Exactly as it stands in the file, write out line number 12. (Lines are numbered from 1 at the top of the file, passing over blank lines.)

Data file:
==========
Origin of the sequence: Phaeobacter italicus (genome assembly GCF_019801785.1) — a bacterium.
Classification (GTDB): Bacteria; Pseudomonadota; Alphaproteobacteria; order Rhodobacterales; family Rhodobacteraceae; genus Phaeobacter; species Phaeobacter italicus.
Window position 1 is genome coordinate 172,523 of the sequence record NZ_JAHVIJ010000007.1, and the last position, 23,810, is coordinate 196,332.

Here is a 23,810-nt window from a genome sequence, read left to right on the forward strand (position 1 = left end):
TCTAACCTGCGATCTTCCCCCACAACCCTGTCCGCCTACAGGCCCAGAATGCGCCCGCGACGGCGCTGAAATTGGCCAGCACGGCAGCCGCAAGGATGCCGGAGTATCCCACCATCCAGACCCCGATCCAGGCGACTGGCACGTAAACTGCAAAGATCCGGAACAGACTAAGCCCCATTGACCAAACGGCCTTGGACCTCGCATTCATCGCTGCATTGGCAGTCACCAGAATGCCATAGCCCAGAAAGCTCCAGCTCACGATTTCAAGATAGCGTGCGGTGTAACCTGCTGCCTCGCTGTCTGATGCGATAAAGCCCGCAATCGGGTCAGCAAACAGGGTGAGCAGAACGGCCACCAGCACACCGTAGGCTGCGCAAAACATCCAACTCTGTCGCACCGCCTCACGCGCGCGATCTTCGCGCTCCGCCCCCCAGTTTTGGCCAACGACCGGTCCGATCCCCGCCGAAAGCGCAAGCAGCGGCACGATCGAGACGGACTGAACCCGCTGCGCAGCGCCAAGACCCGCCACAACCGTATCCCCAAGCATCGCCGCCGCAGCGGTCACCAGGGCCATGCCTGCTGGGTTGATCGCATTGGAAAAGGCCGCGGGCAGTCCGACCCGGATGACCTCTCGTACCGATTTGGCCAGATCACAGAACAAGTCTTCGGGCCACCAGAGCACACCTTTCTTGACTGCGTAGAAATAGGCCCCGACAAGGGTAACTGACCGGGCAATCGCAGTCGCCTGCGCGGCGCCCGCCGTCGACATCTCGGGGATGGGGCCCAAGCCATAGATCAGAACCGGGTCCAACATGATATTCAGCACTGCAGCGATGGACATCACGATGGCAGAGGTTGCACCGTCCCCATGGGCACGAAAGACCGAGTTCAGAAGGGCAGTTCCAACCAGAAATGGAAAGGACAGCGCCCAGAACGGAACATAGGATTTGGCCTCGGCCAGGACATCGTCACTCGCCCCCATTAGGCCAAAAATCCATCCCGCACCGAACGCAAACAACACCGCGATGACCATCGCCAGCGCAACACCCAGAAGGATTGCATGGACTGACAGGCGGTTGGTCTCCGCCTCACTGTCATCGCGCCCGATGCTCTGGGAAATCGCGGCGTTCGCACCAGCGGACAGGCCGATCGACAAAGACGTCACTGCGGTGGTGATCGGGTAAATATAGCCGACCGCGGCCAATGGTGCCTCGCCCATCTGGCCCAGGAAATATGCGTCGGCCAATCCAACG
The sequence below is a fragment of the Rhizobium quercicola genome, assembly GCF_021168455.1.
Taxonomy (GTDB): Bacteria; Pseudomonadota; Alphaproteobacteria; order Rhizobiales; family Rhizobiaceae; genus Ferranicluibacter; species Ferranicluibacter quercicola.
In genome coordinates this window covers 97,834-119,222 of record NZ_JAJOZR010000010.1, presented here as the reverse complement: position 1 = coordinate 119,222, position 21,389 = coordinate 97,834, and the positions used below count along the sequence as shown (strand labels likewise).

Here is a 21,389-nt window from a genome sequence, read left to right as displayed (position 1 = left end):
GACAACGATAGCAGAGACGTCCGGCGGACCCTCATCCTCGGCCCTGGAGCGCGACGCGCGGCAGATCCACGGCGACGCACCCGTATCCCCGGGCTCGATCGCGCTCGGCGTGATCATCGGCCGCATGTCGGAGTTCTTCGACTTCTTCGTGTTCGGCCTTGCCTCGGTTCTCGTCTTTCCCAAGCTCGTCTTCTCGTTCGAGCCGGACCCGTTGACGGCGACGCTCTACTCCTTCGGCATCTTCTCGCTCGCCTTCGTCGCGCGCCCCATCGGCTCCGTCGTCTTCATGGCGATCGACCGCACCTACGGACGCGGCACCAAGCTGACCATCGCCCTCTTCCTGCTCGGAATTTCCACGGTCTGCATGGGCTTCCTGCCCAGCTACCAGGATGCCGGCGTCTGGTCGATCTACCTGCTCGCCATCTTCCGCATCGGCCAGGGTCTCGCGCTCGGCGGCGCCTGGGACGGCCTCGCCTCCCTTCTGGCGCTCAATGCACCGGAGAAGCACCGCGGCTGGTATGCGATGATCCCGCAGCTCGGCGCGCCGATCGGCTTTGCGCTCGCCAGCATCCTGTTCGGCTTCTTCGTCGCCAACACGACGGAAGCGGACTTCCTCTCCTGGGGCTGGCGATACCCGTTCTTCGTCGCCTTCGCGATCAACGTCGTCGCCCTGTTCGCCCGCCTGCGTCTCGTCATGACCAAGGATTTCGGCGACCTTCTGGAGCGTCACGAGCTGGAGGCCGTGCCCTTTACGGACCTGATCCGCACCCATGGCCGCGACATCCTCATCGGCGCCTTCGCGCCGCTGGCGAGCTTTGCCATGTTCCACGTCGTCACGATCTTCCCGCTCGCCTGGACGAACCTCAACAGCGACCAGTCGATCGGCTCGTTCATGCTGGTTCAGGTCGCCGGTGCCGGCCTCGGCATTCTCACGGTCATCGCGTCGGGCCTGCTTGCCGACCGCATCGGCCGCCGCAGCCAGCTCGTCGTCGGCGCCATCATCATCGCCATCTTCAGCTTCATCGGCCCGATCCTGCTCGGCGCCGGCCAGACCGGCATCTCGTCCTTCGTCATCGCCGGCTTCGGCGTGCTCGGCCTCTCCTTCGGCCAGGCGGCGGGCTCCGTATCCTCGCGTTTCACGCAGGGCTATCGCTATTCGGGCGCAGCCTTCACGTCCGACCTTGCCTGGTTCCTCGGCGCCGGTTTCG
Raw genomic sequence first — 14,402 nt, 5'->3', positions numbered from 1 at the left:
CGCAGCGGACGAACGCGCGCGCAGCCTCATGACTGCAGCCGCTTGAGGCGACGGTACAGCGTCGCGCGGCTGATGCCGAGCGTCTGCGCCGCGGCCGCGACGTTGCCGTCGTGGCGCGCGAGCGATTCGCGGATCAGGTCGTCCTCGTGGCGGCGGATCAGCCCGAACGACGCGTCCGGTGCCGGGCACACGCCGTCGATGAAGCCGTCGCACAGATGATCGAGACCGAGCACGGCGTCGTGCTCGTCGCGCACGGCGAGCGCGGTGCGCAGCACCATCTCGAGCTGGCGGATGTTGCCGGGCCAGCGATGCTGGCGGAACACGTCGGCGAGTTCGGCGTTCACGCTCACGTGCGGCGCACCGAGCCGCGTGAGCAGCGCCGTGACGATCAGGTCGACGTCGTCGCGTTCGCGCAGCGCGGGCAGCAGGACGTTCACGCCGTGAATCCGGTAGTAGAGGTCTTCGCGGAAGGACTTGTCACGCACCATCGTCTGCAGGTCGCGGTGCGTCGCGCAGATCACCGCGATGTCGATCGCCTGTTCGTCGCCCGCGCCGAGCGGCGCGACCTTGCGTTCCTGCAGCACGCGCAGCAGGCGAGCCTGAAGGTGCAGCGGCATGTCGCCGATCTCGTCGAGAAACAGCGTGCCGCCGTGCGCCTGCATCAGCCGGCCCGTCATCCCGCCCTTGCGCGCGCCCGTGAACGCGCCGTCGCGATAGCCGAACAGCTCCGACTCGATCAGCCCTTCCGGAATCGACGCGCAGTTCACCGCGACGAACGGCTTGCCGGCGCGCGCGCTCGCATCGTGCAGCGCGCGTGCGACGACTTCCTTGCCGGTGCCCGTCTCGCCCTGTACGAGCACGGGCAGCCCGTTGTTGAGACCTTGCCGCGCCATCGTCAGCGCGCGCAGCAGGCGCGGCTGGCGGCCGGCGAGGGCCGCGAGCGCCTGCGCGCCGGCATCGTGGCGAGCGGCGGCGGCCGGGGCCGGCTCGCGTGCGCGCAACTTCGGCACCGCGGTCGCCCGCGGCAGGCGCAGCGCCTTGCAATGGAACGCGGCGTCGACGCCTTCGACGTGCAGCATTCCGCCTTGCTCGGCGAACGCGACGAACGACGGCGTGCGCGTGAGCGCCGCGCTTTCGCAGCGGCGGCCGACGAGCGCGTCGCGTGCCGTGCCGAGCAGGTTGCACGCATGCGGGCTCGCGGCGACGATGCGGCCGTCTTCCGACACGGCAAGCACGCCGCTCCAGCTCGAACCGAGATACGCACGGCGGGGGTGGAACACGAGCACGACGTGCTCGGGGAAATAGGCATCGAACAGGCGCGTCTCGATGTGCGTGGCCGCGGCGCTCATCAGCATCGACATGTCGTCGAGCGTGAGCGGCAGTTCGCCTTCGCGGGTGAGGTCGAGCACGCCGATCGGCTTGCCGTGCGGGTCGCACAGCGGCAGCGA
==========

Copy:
CGCAGCGGACGAACGCGCGCGCAGCCTCATGACTGCAGCCGCTTGAGGCGACGGTACAGCGTCGCGCGGCTGATGCCGAGCGTCTGCGCCGCGGCCGCGACGTTGCCGTCGTGGCGCGCGAGCGATTCGCGGATCAGGTCGTCCTCGTGGCGGCGGATCAGCCCGAACGACGCGTCCGGTGCCGGGCACACGCCGTCGATGAAGCCGTCGCACAGATGATCGAGACCGAGCACGGCGTCGTGCTCGTCGCGCACGGCGAGCGCGGTGCGCAGCACCATCTCGAGCTGGCGGATGTTGCCGGGCCAGCGATGCTGGCGGAACACGTCGGCGAGTTCGGCGTTCACGCTCACGTGCGGCGCACCGAGCCGCGTGAGCAGCGCCGTGACGATCAGGTCGACGTCGTCGCGTTCGCGCAGCGCGGGCAGCAGGACGTTCACGCCGTGAATCCGGTAGTAGAGGTCTTCGCGGAAGGACTTGTCACGCACCATCGTCTGCAGGTCGCGGTGCGTCGCGCAGATCACCGCGATGTCGATCGCCTGTTCGTCGCCCGCGCCGAGCGGCGCGACCTTGCGTTCCTGCAGCACGCGCAGCAGGCGAGCCTGAAGGTGCAGCGGCATGTCGCCGATCTCGTCGAGAAACAGCGTGCCGCCGTGCGCCTGCATCAGCCGGCCCGTCATCCCGCCCTTGCGCGCGCCCGTGAACGCGCCGTCGCGATAGCCGAACAGCTCCGACTCGATCAGCCCTTCCGGAATCGACGCGCAGTTCACCGCGACGAACGGCTTGCCGGCGCGCGCGCTCGCATCGTGCAGCGCGCGTGCGACGACTTCCTTGCCGGTGCCCGTCTCGCCCTGTACGAGCACGGGCAGCCCGTTGTTGAGACCTTGCCGCGCCATCGTCAGCGCGCGCAGCAGGCGCGGCTGGCGGCCGGCGAGGGCCGCGAGCGCCTGCGCGCCGGCATCGTGGCGAGCGGCGGCGGCCGGGGCCGGCTCGCGTGCGCGCAACTTCGGCACCGCGGTCGCCCGCGGCAGGCGCAGCGCCTTGCAATGGAACGCGGCGTCGACGCCTTCGACGTGCAGCATTCCGCCTTGCTCGGCGAACGCGACGAACGACGGCGTGCGCGTGAGCGCCGCGCTTTCGCAGCGGCGGCCGACGAGCGCGTCGCGTGCCGTGCCGAGCAGGTTGCACGCATGCGGGCTCGCGGCGACGATGCGGCCGTCTTCCGACACGGCAAGCACGCCGCTCCAGCTCGAACCGAGATACGCACGGCGGGGGTGGAACACGAGCACGACGTGCTCGGGGAAATAGGCATCGAACAGGCGCGTCTCGATGTGCGTGGCCGCGGCGCTCATCAGCATCGACATGTCGTCGAGCGTGAGCGGCAGTTCGCCTTCGCGGGTGAGGTCGAGCACGCCGATCGGCTTGCCGTGCGGGTCGCACAGCGGCAGCGA